Notas al pie

  1. 14:15 Hebrew the river.
  2. 14:31 Also known as Abijah.

The Message

1 Kings 14

11-3 At about this time Jeroboam’s son Abijah came down sick. Jeroboam said to his wife, “Do something. Disguise yourself so no one will know you are the queen and go to Shiloh. Ahijah the prophet lives there, the same Ahijah who told me I’d be king over this people. Take along ten loaves of bread, some sweet rolls, and a jug of honey. Make a visit to him and he’ll tell you what’s going on with our boy.”

4-5 Jeroboam’s wife did as she was told; she went straight to Shiloh and to Ahijah’s house. Ahijah was an old man at this time, and blind, but God had warned Ahijah, “Jeroboam’s wife is on her way to consult with you regarding her sick son; tell her this and this and this.”

5-9 When she came in she was disguised. Ahijah heard her come through the door and said, “Welcome, wife of Jeroboam! But why the deception? I’ve got bad news for you. Go and deliver this message I received firsthand from God, the God of Israel, to Jeroboam: I raised you up from obscurity and made you the leader of my people Israel. I ripped the kingdom from the hands of David’s family and gave it to you, but you weren’t at all like my servant David who did what I told him and lived from his undivided heart, pleasing me. Instead you’ve set a new record in works of evil by making alien gods—tin gods! Pushing me aside and turning your back—you’ve made me mighty angry.

10-11 “And I’ll not put up with it: I’m bringing doom on the household of Jeroboam, killing the lot of them right down to the last male wretch in Israel, whether slave or free. They’ve become nothing but garbage and I’m getting rid of them. The ones who die in the city will be eaten by stray dogs; the ones who die out in the country will be eaten by carrion crows. God’s decree!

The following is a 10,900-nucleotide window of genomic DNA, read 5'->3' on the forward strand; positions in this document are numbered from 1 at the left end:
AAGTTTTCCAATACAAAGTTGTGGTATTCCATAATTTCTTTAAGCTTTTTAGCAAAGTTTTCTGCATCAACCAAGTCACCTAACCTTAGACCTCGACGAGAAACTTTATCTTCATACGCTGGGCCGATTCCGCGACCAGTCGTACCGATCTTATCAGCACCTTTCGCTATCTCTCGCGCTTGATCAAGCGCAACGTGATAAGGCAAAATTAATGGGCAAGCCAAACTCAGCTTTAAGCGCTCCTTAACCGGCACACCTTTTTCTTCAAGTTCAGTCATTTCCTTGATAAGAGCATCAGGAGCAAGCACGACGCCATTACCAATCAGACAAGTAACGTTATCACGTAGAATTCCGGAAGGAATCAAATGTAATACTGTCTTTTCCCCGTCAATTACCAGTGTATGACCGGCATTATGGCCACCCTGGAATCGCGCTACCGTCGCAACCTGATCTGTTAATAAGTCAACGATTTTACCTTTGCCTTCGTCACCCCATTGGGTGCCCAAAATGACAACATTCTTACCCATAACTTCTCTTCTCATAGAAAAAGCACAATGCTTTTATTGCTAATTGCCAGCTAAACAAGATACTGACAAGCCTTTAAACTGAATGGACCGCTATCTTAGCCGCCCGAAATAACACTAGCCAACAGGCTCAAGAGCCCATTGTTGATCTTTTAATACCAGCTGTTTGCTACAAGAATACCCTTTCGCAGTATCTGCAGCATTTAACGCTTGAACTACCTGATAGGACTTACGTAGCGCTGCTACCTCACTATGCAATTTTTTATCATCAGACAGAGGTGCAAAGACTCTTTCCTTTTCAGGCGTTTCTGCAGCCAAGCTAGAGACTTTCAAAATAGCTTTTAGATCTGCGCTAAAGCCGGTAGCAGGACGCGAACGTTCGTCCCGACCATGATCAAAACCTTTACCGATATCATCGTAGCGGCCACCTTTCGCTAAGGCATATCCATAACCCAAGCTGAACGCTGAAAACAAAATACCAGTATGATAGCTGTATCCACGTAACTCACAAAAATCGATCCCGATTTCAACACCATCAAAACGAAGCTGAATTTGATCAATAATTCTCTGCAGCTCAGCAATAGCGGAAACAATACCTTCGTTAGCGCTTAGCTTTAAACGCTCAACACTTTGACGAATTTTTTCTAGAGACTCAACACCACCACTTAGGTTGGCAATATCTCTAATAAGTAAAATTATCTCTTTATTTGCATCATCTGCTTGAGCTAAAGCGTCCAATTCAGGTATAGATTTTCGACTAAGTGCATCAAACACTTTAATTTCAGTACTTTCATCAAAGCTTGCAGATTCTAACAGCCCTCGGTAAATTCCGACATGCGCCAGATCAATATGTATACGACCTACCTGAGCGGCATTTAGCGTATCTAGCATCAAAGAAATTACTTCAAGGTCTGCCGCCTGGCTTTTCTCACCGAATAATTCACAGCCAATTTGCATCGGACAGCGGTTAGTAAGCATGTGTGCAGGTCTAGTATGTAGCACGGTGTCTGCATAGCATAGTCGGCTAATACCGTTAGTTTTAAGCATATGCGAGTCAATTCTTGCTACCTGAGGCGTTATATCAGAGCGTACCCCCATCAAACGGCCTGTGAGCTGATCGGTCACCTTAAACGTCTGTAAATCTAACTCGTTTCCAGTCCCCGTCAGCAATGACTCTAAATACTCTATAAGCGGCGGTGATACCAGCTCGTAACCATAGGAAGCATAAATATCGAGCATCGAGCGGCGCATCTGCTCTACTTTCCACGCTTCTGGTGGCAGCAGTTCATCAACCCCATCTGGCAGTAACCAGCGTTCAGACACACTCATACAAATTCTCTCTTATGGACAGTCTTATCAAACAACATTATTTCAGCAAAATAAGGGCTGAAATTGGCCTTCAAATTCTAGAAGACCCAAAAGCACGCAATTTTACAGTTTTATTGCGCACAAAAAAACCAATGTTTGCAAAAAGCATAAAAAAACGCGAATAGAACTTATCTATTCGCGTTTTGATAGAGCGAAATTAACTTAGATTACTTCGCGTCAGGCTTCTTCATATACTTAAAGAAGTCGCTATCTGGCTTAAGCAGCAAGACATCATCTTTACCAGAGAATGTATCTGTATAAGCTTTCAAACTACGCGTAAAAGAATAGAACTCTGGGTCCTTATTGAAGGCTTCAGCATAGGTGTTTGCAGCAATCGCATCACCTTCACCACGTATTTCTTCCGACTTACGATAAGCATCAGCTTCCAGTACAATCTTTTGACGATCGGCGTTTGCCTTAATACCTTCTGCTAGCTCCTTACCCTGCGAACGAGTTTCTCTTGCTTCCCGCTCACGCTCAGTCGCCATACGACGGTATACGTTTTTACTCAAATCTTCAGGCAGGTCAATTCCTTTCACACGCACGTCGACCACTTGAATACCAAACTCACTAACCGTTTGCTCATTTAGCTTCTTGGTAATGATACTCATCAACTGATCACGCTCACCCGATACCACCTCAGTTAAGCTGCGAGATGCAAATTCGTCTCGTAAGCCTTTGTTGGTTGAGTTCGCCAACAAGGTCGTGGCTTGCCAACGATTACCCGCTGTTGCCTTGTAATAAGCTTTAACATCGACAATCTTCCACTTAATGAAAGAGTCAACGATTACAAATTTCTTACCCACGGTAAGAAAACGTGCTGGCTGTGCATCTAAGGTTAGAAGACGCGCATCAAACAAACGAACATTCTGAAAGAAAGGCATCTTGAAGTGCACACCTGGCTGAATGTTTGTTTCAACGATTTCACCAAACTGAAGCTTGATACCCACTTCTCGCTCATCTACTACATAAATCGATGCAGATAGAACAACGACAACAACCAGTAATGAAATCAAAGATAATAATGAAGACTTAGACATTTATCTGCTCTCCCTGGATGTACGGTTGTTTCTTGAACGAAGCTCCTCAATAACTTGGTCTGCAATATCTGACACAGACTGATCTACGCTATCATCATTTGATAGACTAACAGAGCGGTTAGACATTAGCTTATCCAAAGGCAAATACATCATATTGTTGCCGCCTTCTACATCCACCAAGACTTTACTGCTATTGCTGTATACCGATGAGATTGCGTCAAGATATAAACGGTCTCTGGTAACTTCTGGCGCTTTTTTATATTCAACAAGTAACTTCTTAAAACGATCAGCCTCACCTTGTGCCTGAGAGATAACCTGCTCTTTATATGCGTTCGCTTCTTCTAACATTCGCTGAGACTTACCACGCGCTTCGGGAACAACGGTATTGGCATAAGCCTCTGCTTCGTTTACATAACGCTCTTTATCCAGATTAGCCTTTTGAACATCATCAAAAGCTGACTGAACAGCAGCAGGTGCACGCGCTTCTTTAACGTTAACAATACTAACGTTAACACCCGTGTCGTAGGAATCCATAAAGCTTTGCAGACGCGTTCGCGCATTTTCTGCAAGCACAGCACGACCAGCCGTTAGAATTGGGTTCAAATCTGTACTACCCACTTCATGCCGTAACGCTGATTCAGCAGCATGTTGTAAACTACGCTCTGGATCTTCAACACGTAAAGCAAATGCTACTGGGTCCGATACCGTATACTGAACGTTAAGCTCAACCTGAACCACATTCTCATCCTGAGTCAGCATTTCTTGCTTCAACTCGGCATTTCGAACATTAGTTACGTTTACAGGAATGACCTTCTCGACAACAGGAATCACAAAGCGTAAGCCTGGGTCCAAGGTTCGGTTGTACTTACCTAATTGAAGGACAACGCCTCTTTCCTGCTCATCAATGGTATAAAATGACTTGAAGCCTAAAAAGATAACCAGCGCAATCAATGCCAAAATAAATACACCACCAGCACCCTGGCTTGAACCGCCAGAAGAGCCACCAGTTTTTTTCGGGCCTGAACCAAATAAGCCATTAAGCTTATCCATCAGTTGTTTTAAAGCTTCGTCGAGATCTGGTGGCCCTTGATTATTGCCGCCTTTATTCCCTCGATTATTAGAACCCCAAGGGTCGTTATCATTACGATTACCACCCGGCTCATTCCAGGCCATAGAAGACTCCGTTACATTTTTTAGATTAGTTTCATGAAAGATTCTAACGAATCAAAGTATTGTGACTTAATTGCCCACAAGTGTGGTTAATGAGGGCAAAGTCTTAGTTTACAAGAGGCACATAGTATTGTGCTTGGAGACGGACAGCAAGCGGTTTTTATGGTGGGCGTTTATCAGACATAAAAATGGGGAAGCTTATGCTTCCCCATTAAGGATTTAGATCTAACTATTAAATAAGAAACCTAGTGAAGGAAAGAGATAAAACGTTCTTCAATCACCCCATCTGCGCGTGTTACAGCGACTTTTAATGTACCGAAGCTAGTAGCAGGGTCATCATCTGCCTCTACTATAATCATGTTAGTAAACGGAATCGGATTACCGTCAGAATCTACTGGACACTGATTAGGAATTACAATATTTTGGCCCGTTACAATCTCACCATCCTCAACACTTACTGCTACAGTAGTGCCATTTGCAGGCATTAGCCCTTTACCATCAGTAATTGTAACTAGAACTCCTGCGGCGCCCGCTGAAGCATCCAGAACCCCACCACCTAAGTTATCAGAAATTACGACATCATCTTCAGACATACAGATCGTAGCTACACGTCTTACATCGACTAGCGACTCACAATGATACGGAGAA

12-13 “And that’s it. Go on home—the minute you step foot in town, the boy will die. Everyone will come to his burial, mourning his death. He is the only one in Jeroboam’s family who will get a decent burial; he’s the only one for whom God, the God of Israel, has a good word to say.

14-16 “Then God will appoint a king over Israel who will wipe out Jeroboam’s family, wipe them right off the map—doomsday for Jeroboam! He will hit Israel hard, as a storm slaps reeds about; he’ll pull them up by the roots from this good land of their inheritance, weeding them out, and then scatter them to the four winds. And why? Because they made God so angry with Asherah sex-and-religion shrines. He’ll wash his hands of Israel because of Jeroboam’s sins, which have led Israel into a life of sin.”

17-18 Jeroboam’s wife left and went home to Tirzah. The moment she stepped through the door, the boy died. They buried him and everyone mourned his death, just as God had said through his servant the prophet Ahijah.

19-20 The rest of Jeroboam’s life, the wars he fought and the way he ruled, is written in The Chronicles of the Kings of Israel. He ruled for twenty-two years. He died and was buried with his ancestors. Nadab his son was king after him.

21-24 Rehoboam son of Solomon was king in Judah. He was forty-one years old when he took the throne and was king for seventeen years in Jerusalem, the city God selected from all the tribes of Israel for the worship of his Name. Rehoboam’s mother was Naamah, an Ammonite. Judah was openly wicked before God, making him very angry. They set new records in sin, surpassing anything their ancestors had done. They built Asherah sex-and-religion shrines and set up sacred stones all over the place—on hills, under trees, wherever you looked. Worse, they had male sacred prostitutes, polluting the country outrageously—all the stuff that God had gotten rid of when he brought Israel into the land.

25-28 In the fifth year of King Rehoboam’s rule, Shishak king of Egypt made war against Jerusalem. He plundered The Temple of God and the royal palace of their treasures, cleaned them out—even the gold shields that Solomon had made. King Rehoboam replaced them with bronze shields and outfitted the royal palace guards with them. Whenever the king went to God’s Temple, the guards carried the shields but always returned them to the guardroom.

29-31 The rest of Rehoboam’s life, what he said and did, is all written in The Chronicles of the Kings of Judah. There was war between Rehoboam and Jeroboam the whole time. Rehoboam died and was buried with his ancestors in the City of David. His mother was Naamah, an Ammonite. His son Abijah ruled after him.